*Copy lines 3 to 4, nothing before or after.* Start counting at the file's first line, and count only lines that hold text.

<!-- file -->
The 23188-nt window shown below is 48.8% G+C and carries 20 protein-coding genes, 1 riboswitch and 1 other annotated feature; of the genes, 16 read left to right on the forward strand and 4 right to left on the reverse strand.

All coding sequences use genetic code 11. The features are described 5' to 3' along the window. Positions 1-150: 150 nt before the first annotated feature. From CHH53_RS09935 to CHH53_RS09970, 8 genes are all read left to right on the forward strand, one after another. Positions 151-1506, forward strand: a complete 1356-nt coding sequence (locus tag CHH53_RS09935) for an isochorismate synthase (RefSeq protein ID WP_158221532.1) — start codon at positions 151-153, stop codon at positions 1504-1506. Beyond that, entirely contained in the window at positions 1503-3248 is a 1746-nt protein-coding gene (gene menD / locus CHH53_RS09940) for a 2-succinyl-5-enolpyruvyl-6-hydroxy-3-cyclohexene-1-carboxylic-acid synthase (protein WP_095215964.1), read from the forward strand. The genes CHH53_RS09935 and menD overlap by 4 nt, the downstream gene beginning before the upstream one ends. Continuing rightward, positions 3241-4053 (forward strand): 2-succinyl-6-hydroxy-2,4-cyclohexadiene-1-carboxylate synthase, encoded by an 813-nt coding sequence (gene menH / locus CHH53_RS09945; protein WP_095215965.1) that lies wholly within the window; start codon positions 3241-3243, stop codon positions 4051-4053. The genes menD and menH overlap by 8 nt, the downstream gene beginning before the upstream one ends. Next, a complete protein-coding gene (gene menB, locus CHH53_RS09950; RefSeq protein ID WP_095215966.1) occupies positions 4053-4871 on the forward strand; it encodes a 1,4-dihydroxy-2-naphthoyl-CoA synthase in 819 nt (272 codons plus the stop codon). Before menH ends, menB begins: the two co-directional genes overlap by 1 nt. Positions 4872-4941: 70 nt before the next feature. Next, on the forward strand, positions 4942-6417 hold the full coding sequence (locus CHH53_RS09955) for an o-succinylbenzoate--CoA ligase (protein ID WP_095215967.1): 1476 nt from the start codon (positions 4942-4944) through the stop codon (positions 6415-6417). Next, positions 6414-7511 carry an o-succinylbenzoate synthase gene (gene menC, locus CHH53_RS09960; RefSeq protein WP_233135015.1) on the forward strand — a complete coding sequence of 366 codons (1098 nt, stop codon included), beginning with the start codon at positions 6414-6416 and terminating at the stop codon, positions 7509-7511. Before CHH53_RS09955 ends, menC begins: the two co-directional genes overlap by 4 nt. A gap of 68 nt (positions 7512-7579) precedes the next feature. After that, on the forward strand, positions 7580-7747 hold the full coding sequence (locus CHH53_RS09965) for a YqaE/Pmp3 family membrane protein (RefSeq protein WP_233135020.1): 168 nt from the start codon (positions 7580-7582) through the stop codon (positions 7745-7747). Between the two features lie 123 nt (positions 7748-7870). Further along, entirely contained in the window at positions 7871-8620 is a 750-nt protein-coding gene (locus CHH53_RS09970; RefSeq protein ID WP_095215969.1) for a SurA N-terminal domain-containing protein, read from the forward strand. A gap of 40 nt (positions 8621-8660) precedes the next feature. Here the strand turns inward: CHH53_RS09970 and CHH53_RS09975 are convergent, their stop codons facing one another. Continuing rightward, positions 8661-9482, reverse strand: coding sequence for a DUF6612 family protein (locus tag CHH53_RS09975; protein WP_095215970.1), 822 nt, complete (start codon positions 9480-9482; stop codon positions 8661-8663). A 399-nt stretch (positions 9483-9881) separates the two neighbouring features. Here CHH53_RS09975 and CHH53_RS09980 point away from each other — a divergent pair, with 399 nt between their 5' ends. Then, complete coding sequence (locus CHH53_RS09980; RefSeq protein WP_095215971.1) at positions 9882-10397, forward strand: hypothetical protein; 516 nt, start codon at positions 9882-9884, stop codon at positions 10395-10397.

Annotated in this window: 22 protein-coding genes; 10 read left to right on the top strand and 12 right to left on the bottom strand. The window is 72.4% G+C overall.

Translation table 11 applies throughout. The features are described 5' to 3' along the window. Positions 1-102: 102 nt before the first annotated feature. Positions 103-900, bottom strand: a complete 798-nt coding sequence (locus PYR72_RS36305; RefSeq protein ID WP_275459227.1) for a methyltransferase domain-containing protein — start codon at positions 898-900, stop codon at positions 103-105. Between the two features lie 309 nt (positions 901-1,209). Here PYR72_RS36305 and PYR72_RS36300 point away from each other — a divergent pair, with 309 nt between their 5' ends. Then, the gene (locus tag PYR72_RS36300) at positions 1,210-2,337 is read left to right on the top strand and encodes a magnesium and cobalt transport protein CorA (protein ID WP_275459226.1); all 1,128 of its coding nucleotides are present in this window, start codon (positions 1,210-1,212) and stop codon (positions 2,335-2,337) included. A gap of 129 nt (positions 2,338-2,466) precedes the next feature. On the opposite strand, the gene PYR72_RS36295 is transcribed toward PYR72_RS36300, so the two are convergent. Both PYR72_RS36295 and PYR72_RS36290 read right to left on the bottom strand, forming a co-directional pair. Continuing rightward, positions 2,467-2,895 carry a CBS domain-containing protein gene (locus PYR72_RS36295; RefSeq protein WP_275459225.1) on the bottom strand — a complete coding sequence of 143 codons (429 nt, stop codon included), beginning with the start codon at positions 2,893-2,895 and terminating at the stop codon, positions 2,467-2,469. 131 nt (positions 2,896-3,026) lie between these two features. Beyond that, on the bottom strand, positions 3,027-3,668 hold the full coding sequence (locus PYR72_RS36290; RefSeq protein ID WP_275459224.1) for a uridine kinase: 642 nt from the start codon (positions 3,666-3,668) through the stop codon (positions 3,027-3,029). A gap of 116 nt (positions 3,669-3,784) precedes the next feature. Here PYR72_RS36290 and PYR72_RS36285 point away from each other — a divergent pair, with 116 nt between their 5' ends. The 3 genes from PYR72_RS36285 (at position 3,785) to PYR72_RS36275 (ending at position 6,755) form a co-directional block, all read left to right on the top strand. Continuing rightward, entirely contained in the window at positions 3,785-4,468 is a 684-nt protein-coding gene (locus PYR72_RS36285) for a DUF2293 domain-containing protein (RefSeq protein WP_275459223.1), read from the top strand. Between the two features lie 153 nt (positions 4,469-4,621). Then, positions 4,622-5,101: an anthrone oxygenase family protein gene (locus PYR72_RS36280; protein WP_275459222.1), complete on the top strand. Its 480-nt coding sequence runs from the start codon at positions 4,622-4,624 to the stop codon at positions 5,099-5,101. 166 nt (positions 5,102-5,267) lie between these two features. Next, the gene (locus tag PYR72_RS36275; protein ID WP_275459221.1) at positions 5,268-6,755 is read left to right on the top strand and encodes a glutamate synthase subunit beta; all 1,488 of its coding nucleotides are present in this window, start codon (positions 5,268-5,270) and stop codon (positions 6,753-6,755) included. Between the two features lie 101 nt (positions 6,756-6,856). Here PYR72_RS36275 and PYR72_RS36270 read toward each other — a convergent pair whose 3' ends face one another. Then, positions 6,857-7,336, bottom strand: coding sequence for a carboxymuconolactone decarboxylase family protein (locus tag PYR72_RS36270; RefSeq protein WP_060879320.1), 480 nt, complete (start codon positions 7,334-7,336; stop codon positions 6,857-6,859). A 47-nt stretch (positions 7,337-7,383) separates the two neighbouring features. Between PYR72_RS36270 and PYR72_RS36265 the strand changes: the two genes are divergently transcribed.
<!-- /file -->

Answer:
Annotated in this window: 22 protein-coding genes; 10 read left to right on the top strand and 12 right to left on the bottom strand. The window is 72.4% G+C overall.

Translation table 11 applies throughout. The features are described 5' to 3' along the window. Positions 1-102: 102 nt before the first annotated feature. Positions 103-900, bottom strand: a complete 798-nt coding sequence (locus PYR72_RS36305; RefSeq protein ID WP_275459227.1) for a methyltransferase domain-containing protein — start codon at positions 898-900, stop codon at positions 103-105. Between the two features lie 309 nt (positions 901-1,209). Here PYR72_RS36305 and PYR72_RS36300 point away from each other — a divergent pair, with 309 nt between their 5' ends. Then, the gene (locus tag PYR72_RS36300) at positions 1,210-2,337 is read left to right on the top strand and encodes a magnesium and cobalt transport protein CorA (protein ID WP_275459226.1); all 1,128 of its coding nucleotides are present in this window, start codon (positions 1,210-1,212) and stop codon (positions 2,335-2,337) included. A gap of 129 nt (positions 2,338-2,466) precedes the next feature. On the opposite strand, the gene PYR72_RS36295 is transcribed toward PYR72_RS36300, so the two are convergent. Both PYR72_RS36295 and PYR72_RS36290 read right to left on the bottom strand, forming a co-directional pair. Continuing rightward, positions 2,467-2,895 carry a CBS domain-containing protein gene (locus PYR72_RS36295; RefSeq protein WP_275459225.1) on the bottom strand — a complete coding sequence of 143 codons (429 nt, stop codon included), beginning with the start codon at positions 2,893-2,895 and terminating at the stop codon, positions 2,467-2,469. 131 nt (positions 2,896-3,026) lie between these two features. Beyond that, on the bottom strand, positions 3,027-3,668 hold the full coding sequence (locus PYR72_RS36290; RefSeq protein ID WP_275459224.1) for a uridine kinase: 642 nt from the start codon (positions 3,666-3,668) through the stop codon (positions 3,027-3,029). A gap of 116 nt (positions 3,669-3,784) precedes the next feature. Here PYR72_RS36290 and PYR72_RS36285 point away from each other — a divergent pair, with 116 nt between their 5' ends. The 3 genes from PYR72_RS36285 (at position 3,785) to PYR72_RS36275 (ending at position 6,755) form a co-directional block, all read left to right on the top strand. Continuing rightward, entirely contained in the window at positions 3,785-4,468 is a 684-nt protein-coding gene (locus PYR72_RS36285) for a DUF2293 domain-containing protein (RefSeq protein WP_275459223.1), read from the top strand. Between the two features lie 153 nt (positions 4,469-4,621). Then, positions 4,622-5,101: an anthrone oxygenase family protein gene (locus PYR72_RS36280; protein WP_275459222.1), complete on the top strand. Its 480-nt coding sequence runs from the start codon at positions 4,622-4,624 to the stop codon at positions 5,099-5,101. 166 nt (positions 5,102-5,267) lie between these two features. Next, the gene (locus tag PYR72_RS36275; protein ID WP_275459221.1) at positions 5,268-6,755 is read left to right on the top strand and encodes a glutamate synthase subunit beta; all 1,488 of its coding nucleotides are present in this window, start codon (positions 5,268-5,270) and stop codon (positions 6,753-6,755) included. Between the two features lie 101 nt (positions 6,756-6,856). Here PYR72_RS36275 and PYR72_RS36270 read toward each other — a convergent pair whose 3' ends face one another. Then, positions 6,857-7,336, bottom strand: coding sequence for a carboxymuconolactone decarboxylase family protein (locus tag PYR72_RS36270; RefSeq protein WP_060879320.1), 480 nt, complete (start codon positions 7,334-7,336; stop codon positions 6,857-6,859). A 47-nt stretch (positions 7,337-7,383) separates the two neighbouring features. Between PYR72_RS36270 and PYR72_RS36265 the strand changes: the two genes are divergently transcribed.